As a business owner, have you ever found yourself identifying “pretty much everyone” as your ideal customers? Have you noticed that when trying to determine your target, you only pay attention to the clients you think you can attract instead of the ones you really want? It’s unfortunate, but this is actually the most common approach that businesses use to identify their target. However, just because someone might have a need for what you sell doesn’t mean they are the right fit for your business. When a client does not truly understand your value, they cannot be the right fit. From this, clashes in expectations and delivery arise, making it a very unhealthy relationship.
When building your marketing strategy, it is so important to narrowly define your ideal clients (for each of your products or services). Instead of simply asking who you can attract, what if you started asking– whom do we deserve to work with? Once you have established your ideal target, you will start to see more successful business transactions occur. You will no longer be spending too much time and energy on those that bring little to no return; and you will be able to focus more on the ones that matter.
At first, this whole process can be quite daunting. So to help, we bring you 5 steps that will guide you in discovering your ideal target customer:
1) Start with the Smallest Market Possible – This may feel counterintuitive to many just starting a business, but you have to find a group of customers that think what you have to offer is special. When you’re just getting started you may have very little to offer and in many cases very few resources with which to make sufficient noise in a market for generic solutions.
Your key is to find a very narrow group, with very specific demographics or a very specific problem or need and create raving fans out of this group. You can always expand your reach after you gain traction, but you can also become a big player in this smaller market as you grow.
2) Create an Initial Value Hypothesis – In the first step, we mention the idea of finding a narrow group that finds what you have to offer special. Of course, this implies that you do indeed have something to offer that is special.
You must create a “why us” value proposition – your secret weapon in attracting the best type of customers, those that understand your value. To stay true to this proposition, you must always stay in test and refine mode too.
Many people get caught up in trying to execute their business plan when the fact of the matter is the market doesn’t care about your business plan. The only thing that matters is what you discover and apply out there in the lab beyond your office.
3) Learn First from Test Sessions – Established, thriving businesses have the ability to learn a great deal every day from customer interaction. Since start-ups don’t have any customer interaction they have to create ways to test their theories initially.
The key to both making and affirming your initial assumptions is to set-up test sessions with prospects that might easily fit into your initial smallest market group. These are basically staged one on one meetings.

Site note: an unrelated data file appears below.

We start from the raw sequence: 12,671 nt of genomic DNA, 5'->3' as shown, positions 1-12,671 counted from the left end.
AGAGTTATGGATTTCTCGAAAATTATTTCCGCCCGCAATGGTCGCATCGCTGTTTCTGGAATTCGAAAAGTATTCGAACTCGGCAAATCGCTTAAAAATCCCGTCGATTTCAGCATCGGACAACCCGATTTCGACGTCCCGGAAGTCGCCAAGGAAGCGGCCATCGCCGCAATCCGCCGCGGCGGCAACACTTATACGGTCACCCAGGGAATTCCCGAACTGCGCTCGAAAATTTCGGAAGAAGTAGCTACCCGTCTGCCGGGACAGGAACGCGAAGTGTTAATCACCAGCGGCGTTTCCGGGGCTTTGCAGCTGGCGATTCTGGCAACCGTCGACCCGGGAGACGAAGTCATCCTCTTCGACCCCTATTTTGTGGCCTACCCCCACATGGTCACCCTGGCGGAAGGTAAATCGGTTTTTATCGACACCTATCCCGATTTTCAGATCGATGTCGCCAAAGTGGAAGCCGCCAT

Another possible option is to offer free sample products to those willing to provide you with feedback.
The main idea is that you start talking to prospects about what they need, what they think, what works, what doesn’t and what don’t have now. This is how you evolve your business, your features and your assumptions based on serving a narrowly defined target.
4) Draw an Ideal Customer Sketch – Once you’ve tested your process with your narrow group, you’ve got to go to work on discovering and defining everything you can about your ideal target group.
Some of this information will be easy to illustrate, such as demographics, but much of it will be discovered in your test sessions and though some additional research in more behavioral oriented places such as social media. This is a great time to start your CRM thinking by building custom profiles that include much richer information than most people capture.
5) Add Strategy Model Components – the final step is to apply this new ideal customer approach to other elements of your strategy.
When you discover your initial ideal client it should impact the way you build your overall business strategy. All great business models are customer focused and now that you have a picture of this customer it’s time to consider how this affects the other aspects of your business.
Consider now how this discovery might impact your offerings, your revenue streams, distribution channels and even pricing. Consider how you can reach this market, who you can partner with and what resources you either have or need to have in order to make an impact in this market.
Just a heads up too, you’ll find in the process that working to attract and serve your ideal target is a never-ending story. As your business evolves, as you learn and grow, this model will evolve as well, but the consistency in this journey is also as important as what you learn from it.